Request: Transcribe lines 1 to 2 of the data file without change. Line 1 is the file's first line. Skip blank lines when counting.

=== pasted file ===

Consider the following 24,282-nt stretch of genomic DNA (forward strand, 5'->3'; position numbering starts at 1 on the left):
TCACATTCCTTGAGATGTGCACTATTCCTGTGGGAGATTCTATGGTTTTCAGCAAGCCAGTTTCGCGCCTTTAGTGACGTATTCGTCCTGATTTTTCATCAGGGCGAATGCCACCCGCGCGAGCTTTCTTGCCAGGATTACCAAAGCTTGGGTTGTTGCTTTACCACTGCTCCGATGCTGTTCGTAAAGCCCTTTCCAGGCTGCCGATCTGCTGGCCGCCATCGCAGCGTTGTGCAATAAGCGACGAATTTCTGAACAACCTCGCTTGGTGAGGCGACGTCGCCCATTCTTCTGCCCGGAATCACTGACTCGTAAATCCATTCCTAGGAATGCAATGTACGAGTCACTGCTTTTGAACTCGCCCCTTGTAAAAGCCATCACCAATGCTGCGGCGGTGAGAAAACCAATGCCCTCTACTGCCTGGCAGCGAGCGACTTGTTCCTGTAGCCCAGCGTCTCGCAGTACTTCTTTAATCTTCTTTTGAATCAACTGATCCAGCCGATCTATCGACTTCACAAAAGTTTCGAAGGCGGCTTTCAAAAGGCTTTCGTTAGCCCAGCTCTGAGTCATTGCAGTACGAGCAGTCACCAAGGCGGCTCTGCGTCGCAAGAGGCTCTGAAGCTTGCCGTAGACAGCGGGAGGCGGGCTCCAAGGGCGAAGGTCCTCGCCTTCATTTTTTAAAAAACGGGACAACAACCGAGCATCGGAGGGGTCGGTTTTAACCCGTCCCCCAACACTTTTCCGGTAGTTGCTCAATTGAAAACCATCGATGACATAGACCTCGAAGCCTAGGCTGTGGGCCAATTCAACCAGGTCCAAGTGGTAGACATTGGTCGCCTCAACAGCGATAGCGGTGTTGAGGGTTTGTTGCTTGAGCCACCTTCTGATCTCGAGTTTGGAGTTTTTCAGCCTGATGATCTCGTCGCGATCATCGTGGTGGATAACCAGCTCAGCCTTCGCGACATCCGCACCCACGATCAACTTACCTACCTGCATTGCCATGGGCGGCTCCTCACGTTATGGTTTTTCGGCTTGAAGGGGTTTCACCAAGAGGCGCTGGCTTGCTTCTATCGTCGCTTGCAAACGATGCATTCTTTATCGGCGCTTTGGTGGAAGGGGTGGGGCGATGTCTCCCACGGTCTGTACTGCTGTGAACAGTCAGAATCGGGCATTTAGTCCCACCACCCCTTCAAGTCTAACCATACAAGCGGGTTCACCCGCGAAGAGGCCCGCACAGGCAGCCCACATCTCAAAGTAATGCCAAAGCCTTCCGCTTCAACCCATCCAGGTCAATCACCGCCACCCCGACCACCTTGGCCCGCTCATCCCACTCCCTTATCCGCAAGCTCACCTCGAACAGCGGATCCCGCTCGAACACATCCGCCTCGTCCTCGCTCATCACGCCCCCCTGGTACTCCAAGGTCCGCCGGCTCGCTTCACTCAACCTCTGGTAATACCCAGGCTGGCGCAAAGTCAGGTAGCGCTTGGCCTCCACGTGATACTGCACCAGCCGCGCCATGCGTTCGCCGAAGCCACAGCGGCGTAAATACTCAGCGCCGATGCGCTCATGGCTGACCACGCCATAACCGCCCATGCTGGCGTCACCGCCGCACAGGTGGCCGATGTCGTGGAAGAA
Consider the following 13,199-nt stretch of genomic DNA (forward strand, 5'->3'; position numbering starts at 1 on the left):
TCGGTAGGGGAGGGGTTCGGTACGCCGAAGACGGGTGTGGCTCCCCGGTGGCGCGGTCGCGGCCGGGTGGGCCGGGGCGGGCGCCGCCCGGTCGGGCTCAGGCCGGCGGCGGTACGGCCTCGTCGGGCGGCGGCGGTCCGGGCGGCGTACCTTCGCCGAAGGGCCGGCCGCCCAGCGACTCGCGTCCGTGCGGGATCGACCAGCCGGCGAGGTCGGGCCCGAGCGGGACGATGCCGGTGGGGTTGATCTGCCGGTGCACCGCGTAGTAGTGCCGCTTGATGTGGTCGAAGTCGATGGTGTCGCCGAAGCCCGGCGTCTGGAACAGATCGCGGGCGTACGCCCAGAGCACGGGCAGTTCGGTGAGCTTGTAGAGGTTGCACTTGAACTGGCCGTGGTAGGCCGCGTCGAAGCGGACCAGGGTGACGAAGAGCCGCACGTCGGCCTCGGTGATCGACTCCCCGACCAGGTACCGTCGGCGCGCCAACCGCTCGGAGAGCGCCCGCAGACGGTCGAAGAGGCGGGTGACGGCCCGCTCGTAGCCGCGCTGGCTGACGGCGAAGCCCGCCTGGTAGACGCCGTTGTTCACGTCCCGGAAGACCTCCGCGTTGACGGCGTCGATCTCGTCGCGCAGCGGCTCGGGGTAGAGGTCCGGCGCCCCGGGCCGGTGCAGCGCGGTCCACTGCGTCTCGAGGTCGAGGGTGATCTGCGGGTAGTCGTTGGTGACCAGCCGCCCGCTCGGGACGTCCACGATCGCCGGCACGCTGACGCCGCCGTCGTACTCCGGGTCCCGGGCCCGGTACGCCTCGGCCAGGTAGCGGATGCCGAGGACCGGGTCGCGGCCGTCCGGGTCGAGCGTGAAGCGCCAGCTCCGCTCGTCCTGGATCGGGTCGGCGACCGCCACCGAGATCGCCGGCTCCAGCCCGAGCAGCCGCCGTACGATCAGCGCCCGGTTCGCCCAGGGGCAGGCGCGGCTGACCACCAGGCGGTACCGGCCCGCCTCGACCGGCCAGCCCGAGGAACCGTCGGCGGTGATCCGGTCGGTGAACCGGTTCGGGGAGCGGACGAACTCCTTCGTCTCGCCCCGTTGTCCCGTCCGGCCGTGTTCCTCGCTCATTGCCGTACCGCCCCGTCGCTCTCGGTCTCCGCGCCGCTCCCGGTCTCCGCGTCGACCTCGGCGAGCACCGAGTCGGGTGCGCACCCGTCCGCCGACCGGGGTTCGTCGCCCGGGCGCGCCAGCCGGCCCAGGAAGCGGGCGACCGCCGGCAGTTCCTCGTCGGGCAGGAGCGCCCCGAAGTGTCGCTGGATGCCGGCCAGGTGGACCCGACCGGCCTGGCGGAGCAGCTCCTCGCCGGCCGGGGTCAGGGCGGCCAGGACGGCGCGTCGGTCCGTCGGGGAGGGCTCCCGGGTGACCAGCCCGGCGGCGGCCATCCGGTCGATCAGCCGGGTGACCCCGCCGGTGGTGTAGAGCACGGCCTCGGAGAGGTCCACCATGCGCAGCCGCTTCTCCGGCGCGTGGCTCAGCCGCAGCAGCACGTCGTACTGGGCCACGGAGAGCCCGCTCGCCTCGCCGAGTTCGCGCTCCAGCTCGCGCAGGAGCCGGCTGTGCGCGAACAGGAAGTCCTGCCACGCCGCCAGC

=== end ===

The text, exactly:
Consider the following 24,282-nt stretch of genomic DNA (forward strand, 5'->3'; position numbering starts at 1 on the left):
TCACATTCCTTGAGATGTGCACTATTCCTGTGGGAGATTCTATGGTTTTCAGCAAGCCAGTTTCGCGCCTTTAGTGACGTATTCGTCCTGATTTTTCATCAGGGCGAATGCCACCCGCGCGAGCTTTCTTGCCAGGATTACCAAAGCTTGGGTTGTTGCTTTACCACTGCTCCGATGCTGTTCGTAAAGCCCTTTCCAGGCTGCCGATCTGCTGGCCGCCATCGCAGCGTTGTGCAATAAGCGACGAATTTCTGAACAACCTCGCTTGGTGAGGCGACGTCGCCCATTCTTCTGCCCGGAATCACTGACTCGTAAATCCATTCCTAGGAATGCAATGTACGAGTCACTGCTTTTGAACTCGCCCCTTGTAAAAGCCATCACCAATGCTGCGGCGGTGAGAAAACCAATGCCCTCTACTGCCTGGCAGCGAGCGACTTGTTCCTGTAGCCCAGCGTCTCGCAGTACTTCTTTAATCTTCTTTTGAATCAACTGATCCAGCCGATCTATCGACTTCACAAAAGTTTCGAAGGCGGCTTTCAAAAGGCTTTCGTTAGCCCAGCTCTGAGTCATTGCAGTACGAGCAGTCACCAAGGCGGCTCTGCGTCGCAAGAGGCTCTGAAGCTTGCCGTAGACAGCGGGAGGCGGGCTCCAAGGGCGAAGGTCCTCGCCTTCATTTTTTAAAAAACGGGACAACAACCGAGCATCGGAGGGGTCGGTTTTAACCCGTCCCCCAACACTTTTCCGGTAGTTGCTCAATTGAAAACCATCGATGACATAGACCTCGAAGCCTAGGCTGTGGGCCAATTCAACCAGGTCCAAGTGGTAGACATTGGTCGCCTCAACAGCGATAGCGGTGTTGAGGGTTTGTTGCTTGAGCCACCTTCTGATCTCGAGTTTGGAGTTTTTCAGCCTGATGATCTCGTCGCGATCATCGTGGTGGATAACCAGCTCAGCCTTCGCGACATCCGCACCCACGATCAACTTACCTACCTGCATTGCCATGGGCGGCTCCTCACGTTATGGTTTTTCGGCTTGAAGGGGTTTCACCAAGAGGCGCTGGCTTGCTTCTATCGTCGCTTGCAAACGATGCATTCTTTATCGGCGCTTTGGTGGAAGGGGTGGGGCGATGTCTCCCACGGTCTGTACTGCTGTGAACAGTCAGAATCGGGCATTTAGTCCCACCACCCCTTCAAGTCTAACCATACAAGCGGGTTCACCCGCGAAGAGGCCCGCACAGGCAGCCCACATCTCAAAGTAATGCCAAAGCCTTCCGCTTCAACCCATCCAGGTCAATCACCGCCACCCCGACCACCTTGGCCCGCTCATCCCACTCCCTTATCCGCAAGCTCACCTCGAACAGCGGATCCCGCTCGAACACATCCGCCTCGTCCTCGCTCATCACGCCCCCCTGGTACTCCAAGGTCCGCCGGCTCGCTTCACTCAACCTCTGGTAATACCCAGGCTGGCGCAAAGTCAGGTAGCGCTTGGCCTCCACGTGATACTGCACCAGCCGCGCCATGCGTTCGCCGAAGCCACAGCGGCGTAAATACTCAGCGCCGATGCGCTCATGGCTGACCACGCCATAACCGCCCATGCTGGCGTCACCGCCGCACAGGTGGCCGATGTCGTGGAAGAA